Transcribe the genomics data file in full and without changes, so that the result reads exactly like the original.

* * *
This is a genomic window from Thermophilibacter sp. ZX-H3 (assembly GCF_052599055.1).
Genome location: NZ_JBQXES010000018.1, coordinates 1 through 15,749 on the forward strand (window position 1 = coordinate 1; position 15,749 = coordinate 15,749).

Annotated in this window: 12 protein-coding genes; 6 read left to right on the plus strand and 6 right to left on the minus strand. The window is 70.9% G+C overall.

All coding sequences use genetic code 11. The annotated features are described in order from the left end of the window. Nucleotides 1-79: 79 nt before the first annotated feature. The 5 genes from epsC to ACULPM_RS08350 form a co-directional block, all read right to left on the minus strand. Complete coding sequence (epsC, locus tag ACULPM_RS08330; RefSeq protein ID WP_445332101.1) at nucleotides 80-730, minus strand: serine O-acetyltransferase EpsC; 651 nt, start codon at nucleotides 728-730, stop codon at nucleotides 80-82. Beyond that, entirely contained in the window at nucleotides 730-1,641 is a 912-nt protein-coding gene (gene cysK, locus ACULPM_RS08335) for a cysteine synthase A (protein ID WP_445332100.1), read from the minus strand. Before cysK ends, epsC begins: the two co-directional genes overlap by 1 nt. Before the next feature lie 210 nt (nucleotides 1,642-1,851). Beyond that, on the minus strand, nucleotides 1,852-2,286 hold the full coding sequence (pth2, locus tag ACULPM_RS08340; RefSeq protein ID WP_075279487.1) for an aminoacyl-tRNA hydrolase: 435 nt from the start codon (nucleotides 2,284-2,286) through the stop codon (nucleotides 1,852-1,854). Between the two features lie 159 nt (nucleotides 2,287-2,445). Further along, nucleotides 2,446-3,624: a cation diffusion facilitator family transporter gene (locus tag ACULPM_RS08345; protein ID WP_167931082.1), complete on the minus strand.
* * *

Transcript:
This is a genomic window from Thermophilibacter sp. ZX-H3 (assembly GCF_052599055.1).
Genome location: NZ_JBQXES010000018.1, coordinates 1 through 15,749 on the forward strand (window position 1 = coordinate 1; position 15,749 = coordinate 15,749).

Annotated in this window: 12 protein-coding genes; 6 read left to right on the plus strand and 6 right to left on the minus strand. The window is 70.9% G+C overall.

All coding sequences use genetic code 11. The annotated features are described in order from the left end of the window. Nucleotides 1-79: 79 nt before the first annotated feature. The 5 genes from epsC to ACULPM_RS08350 form a co-directional block, all read right to left on the minus strand. Complete coding sequence (epsC, locus tag ACULPM_RS08330; RefSeq protein ID WP_445332101.1) at nucleotides 80-730, minus strand: serine O-acetyltransferase EpsC; 651 nt, start codon at nucleotides 728-730, stop codon at nucleotides 80-82. Beyond that, entirely contained in the window at nucleotides 730-1,641 is a 912-nt protein-coding gene (gene cysK, locus ACULPM_RS08335) for a cysteine synthase A (protein ID WP_445332100.1), read from the minus strand. Before cysK ends, epsC begins: the two co-directional genes overlap by 1 nt. Before the next feature lie 210 nt (nucleotides 1,642-1,851). Beyond that, on the minus strand, nucleotides 1,852-2,286 hold the full coding sequence (pth2, locus tag ACULPM_RS08340; RefSeq protein ID WP_075279487.1) for an aminoacyl-tRNA hydrolase: 435 nt from the start codon (nucleotides 2,284-2,286) through the stop codon (nucleotides 1,852-1,854). Between the two features lie 159 nt (nucleotides 2,287-2,445). Further along, nucleotides 2,446-3,624: a cation diffusion facilitator family transporter gene (locus tag ACULPM_RS08345; protein ID WP_167931082.1), complete on the minus strand.